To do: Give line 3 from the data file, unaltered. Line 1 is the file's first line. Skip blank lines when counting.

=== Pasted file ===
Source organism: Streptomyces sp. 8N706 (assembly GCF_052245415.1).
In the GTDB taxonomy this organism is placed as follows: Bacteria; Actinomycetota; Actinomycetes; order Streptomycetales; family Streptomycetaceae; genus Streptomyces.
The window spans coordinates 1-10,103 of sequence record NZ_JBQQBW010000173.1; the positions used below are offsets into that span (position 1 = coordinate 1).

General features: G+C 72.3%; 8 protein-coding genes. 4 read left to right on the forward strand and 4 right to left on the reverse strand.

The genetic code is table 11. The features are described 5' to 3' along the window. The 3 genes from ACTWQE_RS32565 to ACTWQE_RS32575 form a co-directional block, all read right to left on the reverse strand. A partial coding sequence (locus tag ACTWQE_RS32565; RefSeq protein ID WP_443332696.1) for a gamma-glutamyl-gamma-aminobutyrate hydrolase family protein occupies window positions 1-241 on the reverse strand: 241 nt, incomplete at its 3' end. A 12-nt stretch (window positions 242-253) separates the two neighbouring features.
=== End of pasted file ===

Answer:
The window spans coordinates 1-10,103 of sequence record NZ_JBQQBW010000173.1; the positions used below are offsets into that span (position 1 = coordinate 1).